What Content Marketers Can Learn From The New York Times Report

What Content Marketers Can Learn From The New York Times Report

We felt a little bad for the New York Times recently due to the leaked internal report last month, but that didn’t stop us having a look through to try and learn something new and see if we could pick up some useful tips.

The 97-page report was all about the newspaper’s strategy for innovation and for journalists it provided a rarely available, but somewhat depressing, look into the struggle one of the world’s biggest institutions has with technology.It was particularly sad because it showed that the journalistic standards of the New York Times just weren’t pulling through enough traffic. 


For marketers, however, it provided a sort of a case study about a brand trying to perfect its digital marketing strategy. There are some very valuable and practical takeaways from the document that content marketers should pay attention to, and Metia’s Asavin Wattanajantra lists a few in an article for Ragan.com.


The decreasing importance of a homepage

Firstly Wattanajantra notes that homepages aren’t as important as they used to be. The newspaper reported that only a third of its site’s traffic came from the home page. The majority of visitors landed on completely different pages – through search results or links in social media.


Apparently businesses can also “resell” evergreen content. With a history dating as far back as 1851, the New York Times has a lot of old but interesting articles that it wasn’t making use of. In the report a way to reuse such content was suggested – whenever a related news story broke, the evergreen content can be shared to draw in new visitors who missed it the first time around. Marketers can easily use this tactic with blog posts.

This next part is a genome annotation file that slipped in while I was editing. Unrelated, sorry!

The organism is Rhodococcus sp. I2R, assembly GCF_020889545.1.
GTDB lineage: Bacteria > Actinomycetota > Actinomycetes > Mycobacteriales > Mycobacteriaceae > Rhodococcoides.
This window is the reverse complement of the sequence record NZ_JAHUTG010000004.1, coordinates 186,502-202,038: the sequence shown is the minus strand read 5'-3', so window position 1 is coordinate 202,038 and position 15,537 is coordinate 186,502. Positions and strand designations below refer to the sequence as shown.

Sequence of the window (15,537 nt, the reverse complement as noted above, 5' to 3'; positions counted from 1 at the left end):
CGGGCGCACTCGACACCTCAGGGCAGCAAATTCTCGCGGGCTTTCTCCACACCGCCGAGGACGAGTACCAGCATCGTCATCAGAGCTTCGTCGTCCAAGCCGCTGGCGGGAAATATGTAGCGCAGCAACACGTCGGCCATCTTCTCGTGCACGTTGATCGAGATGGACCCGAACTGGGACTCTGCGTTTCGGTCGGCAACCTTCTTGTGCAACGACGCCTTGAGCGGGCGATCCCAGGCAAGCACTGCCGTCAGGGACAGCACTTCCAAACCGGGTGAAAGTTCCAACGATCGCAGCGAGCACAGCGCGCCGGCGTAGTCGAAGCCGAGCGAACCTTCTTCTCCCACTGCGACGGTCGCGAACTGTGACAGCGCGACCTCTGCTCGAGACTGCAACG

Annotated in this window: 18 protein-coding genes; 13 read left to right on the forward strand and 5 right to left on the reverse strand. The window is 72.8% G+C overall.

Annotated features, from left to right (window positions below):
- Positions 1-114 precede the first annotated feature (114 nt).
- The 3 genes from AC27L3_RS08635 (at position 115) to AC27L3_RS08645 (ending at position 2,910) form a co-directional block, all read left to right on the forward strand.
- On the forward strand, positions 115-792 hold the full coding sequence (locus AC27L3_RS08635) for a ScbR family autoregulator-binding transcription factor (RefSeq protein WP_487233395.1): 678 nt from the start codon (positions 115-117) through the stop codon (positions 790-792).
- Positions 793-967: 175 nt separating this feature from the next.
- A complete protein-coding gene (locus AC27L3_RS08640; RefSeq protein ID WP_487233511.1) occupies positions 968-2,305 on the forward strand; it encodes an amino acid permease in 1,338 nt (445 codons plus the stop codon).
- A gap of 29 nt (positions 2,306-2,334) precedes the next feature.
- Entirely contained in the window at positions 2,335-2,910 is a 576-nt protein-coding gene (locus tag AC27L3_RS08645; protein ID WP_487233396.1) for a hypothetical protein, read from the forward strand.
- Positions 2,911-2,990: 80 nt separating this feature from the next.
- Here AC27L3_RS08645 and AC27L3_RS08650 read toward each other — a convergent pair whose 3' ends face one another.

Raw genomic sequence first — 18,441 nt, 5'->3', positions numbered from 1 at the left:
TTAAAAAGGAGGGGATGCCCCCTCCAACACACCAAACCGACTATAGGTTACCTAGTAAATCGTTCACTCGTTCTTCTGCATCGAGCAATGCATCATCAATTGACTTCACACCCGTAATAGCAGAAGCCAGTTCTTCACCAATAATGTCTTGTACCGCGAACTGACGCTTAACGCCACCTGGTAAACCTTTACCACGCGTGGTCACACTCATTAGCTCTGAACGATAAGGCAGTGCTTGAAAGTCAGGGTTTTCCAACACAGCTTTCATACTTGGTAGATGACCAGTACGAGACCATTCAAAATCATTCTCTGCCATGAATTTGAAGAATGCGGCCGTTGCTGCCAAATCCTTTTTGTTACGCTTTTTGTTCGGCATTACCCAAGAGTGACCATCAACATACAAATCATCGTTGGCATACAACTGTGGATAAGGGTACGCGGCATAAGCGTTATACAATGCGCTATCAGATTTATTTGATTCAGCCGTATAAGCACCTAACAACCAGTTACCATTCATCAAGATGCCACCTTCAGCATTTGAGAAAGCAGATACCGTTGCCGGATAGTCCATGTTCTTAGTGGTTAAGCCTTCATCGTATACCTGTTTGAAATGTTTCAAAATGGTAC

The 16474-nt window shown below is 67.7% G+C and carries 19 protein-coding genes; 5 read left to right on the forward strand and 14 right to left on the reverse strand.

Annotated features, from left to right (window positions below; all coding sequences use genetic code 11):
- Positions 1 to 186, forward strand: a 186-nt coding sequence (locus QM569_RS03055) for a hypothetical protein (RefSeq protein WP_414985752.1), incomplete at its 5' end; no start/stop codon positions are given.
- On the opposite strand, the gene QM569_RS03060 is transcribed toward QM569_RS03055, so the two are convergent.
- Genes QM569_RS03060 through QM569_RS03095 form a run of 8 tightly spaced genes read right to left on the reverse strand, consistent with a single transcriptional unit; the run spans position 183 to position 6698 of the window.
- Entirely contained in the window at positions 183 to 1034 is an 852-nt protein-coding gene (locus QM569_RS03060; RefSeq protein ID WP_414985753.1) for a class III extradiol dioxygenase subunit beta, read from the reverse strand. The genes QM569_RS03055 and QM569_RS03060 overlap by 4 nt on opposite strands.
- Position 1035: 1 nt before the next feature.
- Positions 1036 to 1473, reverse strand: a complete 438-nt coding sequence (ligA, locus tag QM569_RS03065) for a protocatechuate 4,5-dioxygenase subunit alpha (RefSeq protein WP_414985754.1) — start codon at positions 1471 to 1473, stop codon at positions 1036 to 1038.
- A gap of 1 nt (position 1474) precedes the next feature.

Repackaging the content

Content can be repackaged, Wattanajantra claims. The New York Times toyed with the idea of delivering content through different platforms so it would become more useful and shareable by readers; content marketers, who also know how much work goes into providing quality content, should make use of this approach as well. Content can be presented as blog posts, videos or podcasts – every platform has its own unique audience.


Marketers should also be aware that structure and tags make a difference. In the report, the newspaper admits its online content wasn’t tagged properly and therefore finding out how visitors used the website was hard. Besides the analytic benefits of tags, they also have a special role to play in search engine optimisation (SEO).


Unlocking the full potential of various channels

There should also be guidelines that maximise reach. The New York Times admitted competitors like BuzzFeed and the Huffington Post were getting more clicks and readers and part of this was down to a strict set of rules for what a story should include before it was posted – it might have to include a picture, a twitter headline, a Facebook comment etc. When all of those are in place, the content can achieve its full potential over various channels.


Finally, marketers must remember that user content is not worthless. The newspaper, like many established publications, often viewed user submissions as content of “questionable” quality, that editors rarely bothered reading. However once they did, they realised many of the submissions were actually quite good. In the Meantime, the Huffington Post managed to attract a lot of traffic by publishing such content. For marketers, this means guest-blogging is a good idea; posts by a company on platforms like Forbes and LinkedIn provide invaluable exposure for a brand.

So despite the slightly dire outlook of the report, we actually managed to come across some helpful hints. What do you think of the above tips?